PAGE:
Secondly, this trial is the first of two trials and it primarily considered property law principles as to whether historic PCT arrangements were transferred to NHSPS. The judge declined to hear or decide on any issues around the reasonableness or otherwise of the service charge amounts actually being charged by NHSPS – this is all to be dealt with in trial 2 to be heard at later date. Therefore, even if a GP practice may now be clearer that they will be obliged to pay a service charge to NHSPS, it is not necessarily the case that the amount being charged by NHSPS is correct.

It is important for GPs to keep accurate records of the services they receive, what they are being charged for and what they have paid. Engaging with NHSPS over these charges may enable the parties to agree on a satisfactory resolution to the issue and they are being encouraged to start this process. Professional support is available from both solicitors who can help guide GPs as to what their specific circumstances may require them to pay, and from surveyors who may be able to provide advice as to the reasonableness of the specific charges compared to market norms.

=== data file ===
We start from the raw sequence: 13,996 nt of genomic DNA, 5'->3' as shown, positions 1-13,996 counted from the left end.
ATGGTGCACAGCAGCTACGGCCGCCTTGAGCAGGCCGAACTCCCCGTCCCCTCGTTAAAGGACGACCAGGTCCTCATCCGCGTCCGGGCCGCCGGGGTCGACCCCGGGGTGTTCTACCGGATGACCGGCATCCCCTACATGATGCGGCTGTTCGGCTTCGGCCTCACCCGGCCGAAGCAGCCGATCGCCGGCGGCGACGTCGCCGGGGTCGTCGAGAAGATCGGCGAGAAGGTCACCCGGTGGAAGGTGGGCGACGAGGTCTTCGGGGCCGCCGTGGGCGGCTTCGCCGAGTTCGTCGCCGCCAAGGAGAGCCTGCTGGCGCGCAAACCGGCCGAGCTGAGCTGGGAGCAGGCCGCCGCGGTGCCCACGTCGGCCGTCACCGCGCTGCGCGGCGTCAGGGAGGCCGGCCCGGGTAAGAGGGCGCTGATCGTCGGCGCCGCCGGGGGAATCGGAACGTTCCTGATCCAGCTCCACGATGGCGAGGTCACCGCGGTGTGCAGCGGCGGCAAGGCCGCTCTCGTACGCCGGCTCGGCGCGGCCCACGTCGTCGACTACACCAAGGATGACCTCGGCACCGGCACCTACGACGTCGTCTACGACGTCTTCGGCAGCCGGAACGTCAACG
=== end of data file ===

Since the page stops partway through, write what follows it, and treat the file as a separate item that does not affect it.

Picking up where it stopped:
Finally, what this trial does emphasise is the need to take appropriate independent professional advice. Having a properly negotiated and drafted lease from the outset can prevent many of these issues going forward, and being fully advised of your likely outgoings and charges means you can budget accordingly and avoid unexpected expenses.

Our solicitors work with GP practices and medical professionals nationwide. If you would like to speak to one of our healthcare law specialists, please email or call 023 8082 7422.

Read Bethan’s interview with GP Online on this topic.